Some time after her father’s sudden death, English writer Helen Macdonald decided to train a female goshawk, who she named Mabel. Though experienced in falconry, Macdonald had never trained a goshawk, a bird with a reputation for being difficult. H is for Hawk explores the emotional territory of her grief as well as the emotional territory involved with training this hawk to trust her. Macdonald’s book also is partly biographical, as she recounts the life and falconry of author T.H. White.
I was glad that Macdonald was an experienced falconer, as it reassured me that there wasn’t anything “stunt-like” about her training the goshawk. She is able to explain the details and history of falconry in a way that has been digested through her own lifetime of experience.
There is a lot to love about her writing. I liked this quote in particular, which I think conveyed the nature of her grief:
There is a time in life when you expect the world to be always full of new things. And then comes a day when you realise that is not how it will be at all. You see that life will become a thing made of holes. Absences. Losses. Things that were there and no longer. And you realise, too, that you have to grow around and between the gaps, though you can put your hand out to where things were and feel that tense, shining dullness of the space where the memories are.
Macdonald also shares some great vignettes from her training of Mabel. I liked the story of her conversation with a man from Kazakhstan, who is reminded of his home country as he looks at Macdonald’s goshawk.
Macdonald is fond of descriptive passages with rich vocabulary. It can be quite beautiful, but sometimes it tipped over into being too much for me. I was reading the book on my Kindle and came across a landscape description that included the phrase “the argillaceous shimmer of tinder-fine clay.” Unfamiliar with the word “argillaceous”, I looked up the definition, and found it meant “clay-like” or “containing clay” – a pretty redundancy. It was instances like that where the writing became a little too ornamental for my tastes.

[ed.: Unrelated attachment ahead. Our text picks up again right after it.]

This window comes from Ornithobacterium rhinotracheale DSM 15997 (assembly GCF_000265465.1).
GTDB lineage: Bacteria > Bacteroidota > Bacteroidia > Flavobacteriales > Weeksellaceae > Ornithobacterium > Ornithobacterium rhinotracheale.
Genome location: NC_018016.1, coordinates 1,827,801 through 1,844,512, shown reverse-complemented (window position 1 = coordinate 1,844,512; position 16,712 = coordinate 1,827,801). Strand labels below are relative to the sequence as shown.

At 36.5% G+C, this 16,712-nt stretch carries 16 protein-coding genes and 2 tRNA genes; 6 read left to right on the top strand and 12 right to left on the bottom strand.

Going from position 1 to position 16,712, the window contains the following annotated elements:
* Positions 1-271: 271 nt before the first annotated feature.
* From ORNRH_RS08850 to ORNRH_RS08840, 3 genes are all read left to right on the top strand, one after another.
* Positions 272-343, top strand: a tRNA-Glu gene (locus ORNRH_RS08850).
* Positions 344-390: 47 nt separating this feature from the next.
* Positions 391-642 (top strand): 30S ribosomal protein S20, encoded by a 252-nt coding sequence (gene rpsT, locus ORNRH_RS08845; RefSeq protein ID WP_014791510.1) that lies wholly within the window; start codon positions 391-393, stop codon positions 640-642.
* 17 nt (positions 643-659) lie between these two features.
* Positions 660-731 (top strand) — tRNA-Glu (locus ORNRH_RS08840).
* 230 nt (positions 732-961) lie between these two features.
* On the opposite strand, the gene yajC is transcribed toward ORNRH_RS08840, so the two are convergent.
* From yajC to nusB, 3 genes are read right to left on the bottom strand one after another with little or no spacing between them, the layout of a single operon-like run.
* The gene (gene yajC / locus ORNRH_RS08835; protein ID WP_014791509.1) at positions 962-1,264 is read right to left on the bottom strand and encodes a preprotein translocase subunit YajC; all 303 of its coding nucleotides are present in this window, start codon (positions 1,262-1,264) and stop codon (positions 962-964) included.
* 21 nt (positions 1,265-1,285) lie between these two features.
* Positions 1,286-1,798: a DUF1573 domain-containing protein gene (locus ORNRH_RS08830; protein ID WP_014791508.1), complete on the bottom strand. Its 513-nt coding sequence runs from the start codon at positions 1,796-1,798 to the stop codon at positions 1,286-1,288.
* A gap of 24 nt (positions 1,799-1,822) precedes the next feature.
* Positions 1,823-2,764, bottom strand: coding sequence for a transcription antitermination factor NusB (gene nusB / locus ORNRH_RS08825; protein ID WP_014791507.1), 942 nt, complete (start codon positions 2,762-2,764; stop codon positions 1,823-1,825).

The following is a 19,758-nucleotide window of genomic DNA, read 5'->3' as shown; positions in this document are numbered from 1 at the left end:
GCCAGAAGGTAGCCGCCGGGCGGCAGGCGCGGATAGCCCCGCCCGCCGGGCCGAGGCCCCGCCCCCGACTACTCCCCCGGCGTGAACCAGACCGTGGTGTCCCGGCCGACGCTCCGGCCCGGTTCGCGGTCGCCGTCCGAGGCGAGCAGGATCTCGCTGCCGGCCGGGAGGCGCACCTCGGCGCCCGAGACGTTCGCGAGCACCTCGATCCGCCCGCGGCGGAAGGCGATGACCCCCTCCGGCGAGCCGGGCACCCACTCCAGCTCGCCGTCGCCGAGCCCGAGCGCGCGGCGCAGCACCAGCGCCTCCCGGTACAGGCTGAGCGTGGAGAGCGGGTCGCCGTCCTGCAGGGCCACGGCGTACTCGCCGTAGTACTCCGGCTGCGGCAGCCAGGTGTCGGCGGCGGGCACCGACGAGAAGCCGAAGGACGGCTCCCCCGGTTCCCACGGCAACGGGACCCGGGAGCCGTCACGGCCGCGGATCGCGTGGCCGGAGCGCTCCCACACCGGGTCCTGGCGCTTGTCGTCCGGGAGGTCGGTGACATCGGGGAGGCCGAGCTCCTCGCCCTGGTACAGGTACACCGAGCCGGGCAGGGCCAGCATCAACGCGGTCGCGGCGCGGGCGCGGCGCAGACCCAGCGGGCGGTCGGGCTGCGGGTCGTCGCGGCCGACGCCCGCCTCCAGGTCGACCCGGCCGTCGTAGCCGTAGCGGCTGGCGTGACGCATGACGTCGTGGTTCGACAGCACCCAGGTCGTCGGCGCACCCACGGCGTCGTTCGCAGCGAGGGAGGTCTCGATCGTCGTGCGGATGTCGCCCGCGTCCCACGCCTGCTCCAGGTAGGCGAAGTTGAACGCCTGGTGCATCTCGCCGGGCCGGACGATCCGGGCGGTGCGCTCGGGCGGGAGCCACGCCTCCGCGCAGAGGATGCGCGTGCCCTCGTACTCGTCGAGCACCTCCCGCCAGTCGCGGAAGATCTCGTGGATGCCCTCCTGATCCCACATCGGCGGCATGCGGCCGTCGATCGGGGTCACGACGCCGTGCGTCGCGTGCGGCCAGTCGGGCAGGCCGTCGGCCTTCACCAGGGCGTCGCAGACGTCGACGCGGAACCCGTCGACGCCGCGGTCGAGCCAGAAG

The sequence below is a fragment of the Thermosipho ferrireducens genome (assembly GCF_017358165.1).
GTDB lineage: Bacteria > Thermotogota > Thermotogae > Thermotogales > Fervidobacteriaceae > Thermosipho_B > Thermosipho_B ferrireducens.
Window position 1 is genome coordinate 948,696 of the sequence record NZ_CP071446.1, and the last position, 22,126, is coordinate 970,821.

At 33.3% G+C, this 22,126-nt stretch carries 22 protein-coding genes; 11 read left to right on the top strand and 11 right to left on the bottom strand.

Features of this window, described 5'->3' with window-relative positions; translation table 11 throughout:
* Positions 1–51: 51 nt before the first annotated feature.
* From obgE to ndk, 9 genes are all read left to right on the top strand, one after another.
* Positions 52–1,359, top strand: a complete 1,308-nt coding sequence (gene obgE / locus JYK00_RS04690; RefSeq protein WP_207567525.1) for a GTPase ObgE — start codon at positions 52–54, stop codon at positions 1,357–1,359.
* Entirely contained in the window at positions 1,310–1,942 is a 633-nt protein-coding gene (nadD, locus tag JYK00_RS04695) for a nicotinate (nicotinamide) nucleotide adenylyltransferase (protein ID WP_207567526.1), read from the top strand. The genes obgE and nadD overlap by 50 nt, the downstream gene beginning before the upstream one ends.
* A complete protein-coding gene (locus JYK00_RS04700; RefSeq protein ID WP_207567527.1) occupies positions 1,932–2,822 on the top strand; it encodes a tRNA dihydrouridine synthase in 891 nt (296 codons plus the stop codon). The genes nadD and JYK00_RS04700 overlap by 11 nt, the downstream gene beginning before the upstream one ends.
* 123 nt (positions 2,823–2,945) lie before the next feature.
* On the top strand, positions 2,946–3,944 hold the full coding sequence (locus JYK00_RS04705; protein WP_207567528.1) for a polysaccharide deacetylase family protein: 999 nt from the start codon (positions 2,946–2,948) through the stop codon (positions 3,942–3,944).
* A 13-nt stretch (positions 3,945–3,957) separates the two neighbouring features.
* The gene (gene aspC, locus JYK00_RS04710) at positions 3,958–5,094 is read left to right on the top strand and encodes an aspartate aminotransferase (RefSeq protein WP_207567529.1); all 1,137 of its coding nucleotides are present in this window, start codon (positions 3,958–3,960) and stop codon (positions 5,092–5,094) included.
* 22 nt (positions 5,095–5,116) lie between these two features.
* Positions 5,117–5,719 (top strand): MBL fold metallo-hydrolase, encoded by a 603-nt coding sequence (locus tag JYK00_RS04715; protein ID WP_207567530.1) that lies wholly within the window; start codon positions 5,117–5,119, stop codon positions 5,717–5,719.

I struggled with the passages about T.H. White. I hadn’t realized they would comprise so much of the book. Once I realized that H is for Hawk was almost a dual narrative between Macdonald’s story and T.H. White’s, I tried to adjust my expectations accordingly. But I just was not very interested in White’s story, and these passages often seemed like retellings of his book The Goshawk and the journals he wrote about his falconry attempt. I started off the book thinking I was going to love H is for Hawk, but the T. H. White sections really dragged down my overall reading experience.
I can totally see why others loved it though, because it is a finely written book and others may find T. H. White as fascinating as Macdonald does.
Excerpt from others’ reviews:
BooksPlease – “This a book unlike any other that I’ve read, about wildness, grief and mourning, and obsession, which made it heavy reading for me.”
Memories from Books – “[The writing] captures the fierceness of the hawk itself; the depth of Helen MacDonald’s connection with the hawk; her despair; her single-minded focus on the hawk that deflects her grief, and the occasional moments of peace.”
Olduvai Reads – “Is it memoir? Nature writing? Literary? It’s a little of everything and it is brilliant.”
Also, I liked this review by dovegreyreader scribbles, who wasn’t getting on with the book in her first couple of tries, but ended up really connecting with it.